|Senwo, Z - A & M UNIV, ALABAMA|
|Mankolo, R - A & M UNIV, ALABAMA|
Submitted to: International Journal of Food, Agriculture, and the Environment
Publication Type: Peer Reviewed Journal
Publication Acceptance Date: November 11, 2005
Publication Date: January 15, 2006
Citation: He, Z., Senwo, Z.N., Mankolo, R.N., Honeycutt, C.W. 2006. Distribution of phosphorus species in poultry litter characterized by sequential fractionation coupled with phosphatase hydrolysis. International Journal of Food, Agriculture, and the Environment. v. 4:304-312. Interpretive Summary: The chemical composition of phosphorus in manure significantly impacts its transport and potential bioavailability. Increased knowledge of manure P chemistry is therefore required to optimize recycling of manure P and minimize the adverse environmental effects of animal manure application to cropland. We investigated the distribution of P forms in 23 poultry litters. Findings in this study indicate that, unlike dairy manure which contains more soluble inorganic (bioavailable) P, poultry litters contained about equal amounts of easily bioavailable P and stable P. The stable P species can only be taken up by plants after they have been converted to soluble inorganic P through a series of chemical/biochemical reactions. Thus, poultry litter P applied to cropland may have a slower but longer lasting environmental impact compared to dairy manure. This characteristic must be taken into consideration when developing sustainable P management practices for poultry litter.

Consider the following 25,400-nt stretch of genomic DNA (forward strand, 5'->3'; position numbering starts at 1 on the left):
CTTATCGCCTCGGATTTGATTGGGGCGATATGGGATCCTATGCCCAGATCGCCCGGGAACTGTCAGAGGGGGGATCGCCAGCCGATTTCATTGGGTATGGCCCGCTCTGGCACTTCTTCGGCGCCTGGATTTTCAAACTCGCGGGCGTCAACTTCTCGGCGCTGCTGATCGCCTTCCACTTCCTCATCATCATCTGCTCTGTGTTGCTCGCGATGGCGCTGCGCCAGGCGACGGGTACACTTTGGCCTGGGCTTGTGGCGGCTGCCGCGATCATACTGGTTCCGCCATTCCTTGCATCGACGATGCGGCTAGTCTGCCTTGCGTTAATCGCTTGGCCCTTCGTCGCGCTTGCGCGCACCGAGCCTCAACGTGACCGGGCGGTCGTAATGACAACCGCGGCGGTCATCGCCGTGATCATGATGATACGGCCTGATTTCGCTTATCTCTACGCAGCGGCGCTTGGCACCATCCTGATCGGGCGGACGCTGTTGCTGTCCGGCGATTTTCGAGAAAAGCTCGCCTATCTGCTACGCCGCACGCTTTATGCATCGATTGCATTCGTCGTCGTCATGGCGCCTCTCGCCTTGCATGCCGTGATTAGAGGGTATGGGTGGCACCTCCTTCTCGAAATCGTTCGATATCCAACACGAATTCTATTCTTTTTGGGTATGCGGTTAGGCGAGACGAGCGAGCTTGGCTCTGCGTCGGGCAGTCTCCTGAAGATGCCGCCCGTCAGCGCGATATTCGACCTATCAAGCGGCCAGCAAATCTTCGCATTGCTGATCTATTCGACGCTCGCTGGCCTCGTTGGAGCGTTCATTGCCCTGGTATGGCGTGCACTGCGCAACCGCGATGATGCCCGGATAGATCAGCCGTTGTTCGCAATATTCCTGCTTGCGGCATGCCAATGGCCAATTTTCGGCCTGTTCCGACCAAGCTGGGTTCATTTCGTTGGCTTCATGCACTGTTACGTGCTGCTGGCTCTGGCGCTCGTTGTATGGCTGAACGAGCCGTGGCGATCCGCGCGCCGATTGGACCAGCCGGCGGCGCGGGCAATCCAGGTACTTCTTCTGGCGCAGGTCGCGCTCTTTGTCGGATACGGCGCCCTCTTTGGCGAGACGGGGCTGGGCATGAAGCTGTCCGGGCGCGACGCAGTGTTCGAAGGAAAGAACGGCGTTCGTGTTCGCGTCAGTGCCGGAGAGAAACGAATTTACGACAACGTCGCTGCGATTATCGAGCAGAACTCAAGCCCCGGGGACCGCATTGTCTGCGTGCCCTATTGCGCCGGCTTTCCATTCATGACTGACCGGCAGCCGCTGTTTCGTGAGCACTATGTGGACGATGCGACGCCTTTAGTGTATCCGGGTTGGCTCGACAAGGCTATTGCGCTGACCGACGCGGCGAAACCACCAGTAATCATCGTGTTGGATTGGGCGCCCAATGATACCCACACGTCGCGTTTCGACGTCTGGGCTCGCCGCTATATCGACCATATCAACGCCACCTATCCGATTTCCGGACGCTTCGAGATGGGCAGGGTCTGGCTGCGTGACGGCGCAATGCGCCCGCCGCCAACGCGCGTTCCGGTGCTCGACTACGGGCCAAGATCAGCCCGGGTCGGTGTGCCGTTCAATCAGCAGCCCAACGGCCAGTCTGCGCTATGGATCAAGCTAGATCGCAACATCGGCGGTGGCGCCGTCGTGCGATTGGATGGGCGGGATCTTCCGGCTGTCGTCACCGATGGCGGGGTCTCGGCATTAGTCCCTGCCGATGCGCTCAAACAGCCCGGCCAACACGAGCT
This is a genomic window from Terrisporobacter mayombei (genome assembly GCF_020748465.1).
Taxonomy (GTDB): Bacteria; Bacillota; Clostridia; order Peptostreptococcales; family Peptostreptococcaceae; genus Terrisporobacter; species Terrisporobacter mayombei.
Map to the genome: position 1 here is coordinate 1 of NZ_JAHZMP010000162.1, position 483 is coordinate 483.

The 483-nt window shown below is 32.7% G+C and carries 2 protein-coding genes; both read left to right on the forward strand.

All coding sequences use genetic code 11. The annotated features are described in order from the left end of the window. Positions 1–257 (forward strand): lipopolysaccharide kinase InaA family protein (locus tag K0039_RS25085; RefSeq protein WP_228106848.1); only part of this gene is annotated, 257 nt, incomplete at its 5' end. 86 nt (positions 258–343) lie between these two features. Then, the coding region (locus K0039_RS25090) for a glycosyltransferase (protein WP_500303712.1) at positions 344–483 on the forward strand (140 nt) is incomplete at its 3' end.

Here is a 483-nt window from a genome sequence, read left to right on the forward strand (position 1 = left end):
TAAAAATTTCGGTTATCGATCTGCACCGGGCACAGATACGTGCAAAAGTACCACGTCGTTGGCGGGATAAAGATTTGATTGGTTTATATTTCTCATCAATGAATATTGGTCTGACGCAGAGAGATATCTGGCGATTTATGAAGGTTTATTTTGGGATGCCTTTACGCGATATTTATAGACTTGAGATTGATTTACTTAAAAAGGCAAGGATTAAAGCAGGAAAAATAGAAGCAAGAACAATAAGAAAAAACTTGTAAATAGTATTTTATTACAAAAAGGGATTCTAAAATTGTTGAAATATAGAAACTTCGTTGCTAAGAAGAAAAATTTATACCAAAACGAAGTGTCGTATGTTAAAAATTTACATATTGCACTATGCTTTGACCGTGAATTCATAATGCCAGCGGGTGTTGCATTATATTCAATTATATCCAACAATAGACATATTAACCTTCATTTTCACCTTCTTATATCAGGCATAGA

Technical Abstract: Increased knowledge of phosphorus (P) chemistry of poultry litter is required to optimize recycling of poultry litter P and minimize the adverse environmental effects of animal manure application to cropland. In this study, the distribution of P forms in 23 poultry litters was investigated with sequential fractionation coupled with orthophosphate-releasing enzymatic hydrolysis. Poultry litters were first sequentially fractionated into water-soluble, bicarbonate-soluble, hydroxide-soluble, and hydrochloric acid-soluble P. Fractions were then enzymatically incubated at pH 5.0 to identify and quantify simple labile monoester P, polynucleotide P, and phytate (myo-inositol hexakisphosphate)-like P, respectively. Inorganic P accounted for an average of 78% of P in water fractions, and 66% of P in bicarbonate fractions. Enzymatically hydrolysable organic P was 5 and 16% of P in the water and bicarbonate fractions, respectively. In hydroxide and acid fractions, 50 to 90% of P was present in organic forms. Among them, 40-70% was phytate-like P and 10-30% was simple monoester P. Findings in this study indicate that poultry litter contained similar amounts of easily bioavailable P (water- and bicarbonate-extracted inorganic P and hydrolyzable organic P) and stable P (hydroxide- and acid-extracted P). Information from such studies may contribute to environmentally sound poultry litter management practices.